How can I find if I should t-test or chi-squared test if I am given a problem like the following?
Consider testing $H_0: \sigma^2_X = \sigma^2_Y$ against $H_1: \sigma^2_X ≠ \sigma^2_Y$ from two independent samples from normal populations with unknown means $\mu_X$ and $\mu_Y$ and standard deviations $\sigma_X$ and $\sigma_Y$. The $X$'s are 11.4, 9.7, 11.4, 13.3, 7.4, 8.5, 13.4, 17.4, 12.7. The $Y$'s are 3.2, 2.7, 5.5, -0.9, -1.8. Find the value of the test statistic.
P.S.: I know how to do the
t.test when I just one hypothesis ($H_0$)! How should I write R script to do the above problem when I have more than one hypothesis? What are some good external R related script to this question that I can cover for seeing similar example?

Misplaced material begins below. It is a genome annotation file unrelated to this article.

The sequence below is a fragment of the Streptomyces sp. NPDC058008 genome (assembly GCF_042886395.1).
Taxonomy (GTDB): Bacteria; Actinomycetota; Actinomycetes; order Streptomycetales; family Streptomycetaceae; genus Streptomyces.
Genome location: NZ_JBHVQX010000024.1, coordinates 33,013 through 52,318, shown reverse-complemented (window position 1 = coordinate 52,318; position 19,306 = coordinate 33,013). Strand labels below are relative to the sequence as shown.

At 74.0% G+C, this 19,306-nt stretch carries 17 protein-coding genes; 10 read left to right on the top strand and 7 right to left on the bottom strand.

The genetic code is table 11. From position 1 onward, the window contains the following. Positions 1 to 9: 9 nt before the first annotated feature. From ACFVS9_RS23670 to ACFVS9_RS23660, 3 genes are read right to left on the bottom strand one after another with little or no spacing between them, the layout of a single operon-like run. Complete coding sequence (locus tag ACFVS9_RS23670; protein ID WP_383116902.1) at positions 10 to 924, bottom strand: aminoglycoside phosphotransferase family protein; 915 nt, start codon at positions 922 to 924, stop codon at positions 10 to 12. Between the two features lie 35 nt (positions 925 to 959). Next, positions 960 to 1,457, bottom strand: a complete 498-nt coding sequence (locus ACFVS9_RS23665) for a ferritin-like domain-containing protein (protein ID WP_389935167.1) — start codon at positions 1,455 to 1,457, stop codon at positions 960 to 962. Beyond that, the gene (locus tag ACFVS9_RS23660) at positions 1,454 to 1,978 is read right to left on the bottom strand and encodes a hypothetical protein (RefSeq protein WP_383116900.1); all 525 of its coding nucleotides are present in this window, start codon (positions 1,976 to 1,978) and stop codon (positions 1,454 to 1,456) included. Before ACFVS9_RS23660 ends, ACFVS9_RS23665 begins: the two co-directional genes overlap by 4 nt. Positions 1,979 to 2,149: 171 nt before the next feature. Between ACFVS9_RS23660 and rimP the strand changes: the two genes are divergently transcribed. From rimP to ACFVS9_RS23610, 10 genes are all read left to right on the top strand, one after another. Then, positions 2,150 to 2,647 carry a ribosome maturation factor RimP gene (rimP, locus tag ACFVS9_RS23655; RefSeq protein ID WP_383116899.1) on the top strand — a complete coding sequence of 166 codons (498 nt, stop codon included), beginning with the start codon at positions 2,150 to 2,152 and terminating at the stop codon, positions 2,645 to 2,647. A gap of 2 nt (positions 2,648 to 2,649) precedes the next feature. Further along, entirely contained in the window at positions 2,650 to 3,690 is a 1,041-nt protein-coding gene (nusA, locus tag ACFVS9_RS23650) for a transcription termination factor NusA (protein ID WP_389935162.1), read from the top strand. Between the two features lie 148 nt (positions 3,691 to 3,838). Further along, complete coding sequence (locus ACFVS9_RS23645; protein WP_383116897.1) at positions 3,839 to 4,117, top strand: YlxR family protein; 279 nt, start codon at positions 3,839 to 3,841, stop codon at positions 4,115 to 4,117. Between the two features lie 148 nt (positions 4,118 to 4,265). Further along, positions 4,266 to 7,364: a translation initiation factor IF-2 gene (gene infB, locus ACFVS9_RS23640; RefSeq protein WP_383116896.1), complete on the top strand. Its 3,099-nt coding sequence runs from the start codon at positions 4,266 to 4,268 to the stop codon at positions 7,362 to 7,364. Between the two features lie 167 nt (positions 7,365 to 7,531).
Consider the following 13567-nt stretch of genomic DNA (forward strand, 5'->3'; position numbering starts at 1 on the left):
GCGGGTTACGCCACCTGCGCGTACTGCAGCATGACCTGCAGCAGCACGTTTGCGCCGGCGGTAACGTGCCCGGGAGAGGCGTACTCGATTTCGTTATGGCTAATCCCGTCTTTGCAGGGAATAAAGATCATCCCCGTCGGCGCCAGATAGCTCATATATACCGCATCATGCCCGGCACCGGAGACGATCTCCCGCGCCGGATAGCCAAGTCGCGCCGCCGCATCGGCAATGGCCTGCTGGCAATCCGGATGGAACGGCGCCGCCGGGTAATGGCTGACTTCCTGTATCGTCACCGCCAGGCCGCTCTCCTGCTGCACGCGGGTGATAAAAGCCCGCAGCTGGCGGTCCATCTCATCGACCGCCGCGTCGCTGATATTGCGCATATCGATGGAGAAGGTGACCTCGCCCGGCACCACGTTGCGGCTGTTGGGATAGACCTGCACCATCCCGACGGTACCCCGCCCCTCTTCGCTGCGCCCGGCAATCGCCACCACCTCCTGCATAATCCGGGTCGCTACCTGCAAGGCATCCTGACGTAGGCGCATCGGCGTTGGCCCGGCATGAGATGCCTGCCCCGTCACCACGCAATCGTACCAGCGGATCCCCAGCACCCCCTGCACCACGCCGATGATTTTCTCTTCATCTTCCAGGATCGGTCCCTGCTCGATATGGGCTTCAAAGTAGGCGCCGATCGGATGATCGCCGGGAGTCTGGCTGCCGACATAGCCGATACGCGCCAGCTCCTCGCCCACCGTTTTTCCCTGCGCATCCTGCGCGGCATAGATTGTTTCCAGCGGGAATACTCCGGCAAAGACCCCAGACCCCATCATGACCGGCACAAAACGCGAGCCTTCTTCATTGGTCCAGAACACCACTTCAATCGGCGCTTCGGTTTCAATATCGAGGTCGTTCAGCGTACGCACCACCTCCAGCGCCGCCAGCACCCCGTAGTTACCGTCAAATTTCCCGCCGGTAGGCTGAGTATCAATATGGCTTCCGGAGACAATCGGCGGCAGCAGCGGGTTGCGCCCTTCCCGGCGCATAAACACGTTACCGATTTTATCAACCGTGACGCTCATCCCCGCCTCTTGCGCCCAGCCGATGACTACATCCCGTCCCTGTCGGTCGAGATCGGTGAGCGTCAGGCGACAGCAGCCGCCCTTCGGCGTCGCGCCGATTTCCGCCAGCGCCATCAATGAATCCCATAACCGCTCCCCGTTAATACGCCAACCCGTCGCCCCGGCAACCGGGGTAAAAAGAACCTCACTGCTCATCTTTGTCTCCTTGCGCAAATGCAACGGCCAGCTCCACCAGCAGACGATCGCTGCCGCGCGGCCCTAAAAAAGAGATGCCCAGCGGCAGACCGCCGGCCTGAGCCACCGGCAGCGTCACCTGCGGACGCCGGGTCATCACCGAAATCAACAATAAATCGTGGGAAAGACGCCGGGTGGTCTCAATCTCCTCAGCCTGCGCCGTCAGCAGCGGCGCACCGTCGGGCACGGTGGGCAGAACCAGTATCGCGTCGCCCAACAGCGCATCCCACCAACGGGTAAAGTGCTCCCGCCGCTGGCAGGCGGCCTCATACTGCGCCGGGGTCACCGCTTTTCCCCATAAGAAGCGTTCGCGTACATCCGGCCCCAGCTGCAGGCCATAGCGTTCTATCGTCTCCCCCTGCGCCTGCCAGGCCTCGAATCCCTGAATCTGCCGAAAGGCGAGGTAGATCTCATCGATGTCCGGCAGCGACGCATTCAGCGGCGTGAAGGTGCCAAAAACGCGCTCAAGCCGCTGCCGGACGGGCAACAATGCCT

> X = c( 11.4, 9.7, 11.4, 13.3, 7.4, 8.5, 13.4, 17.4, 12.7) > Y = c(3.2, 2.7, 5.5, -0.9, -1.8) > ?t.test > t.test(X, Y) Welch Two Sample t-test data: X and Y t = 5.9114, df = 8.306, p-value = 0.0003089 alternative hypothesis: true difference in means is not equal to 0 95 percent confidence interval: 6.092637 13.805141 sample estimates: mean of x mean of y 11.68889 1.74000 > chisq.test(X, Y) Error in chisq.test(X, Y) : 'x' and 'y' must have the same length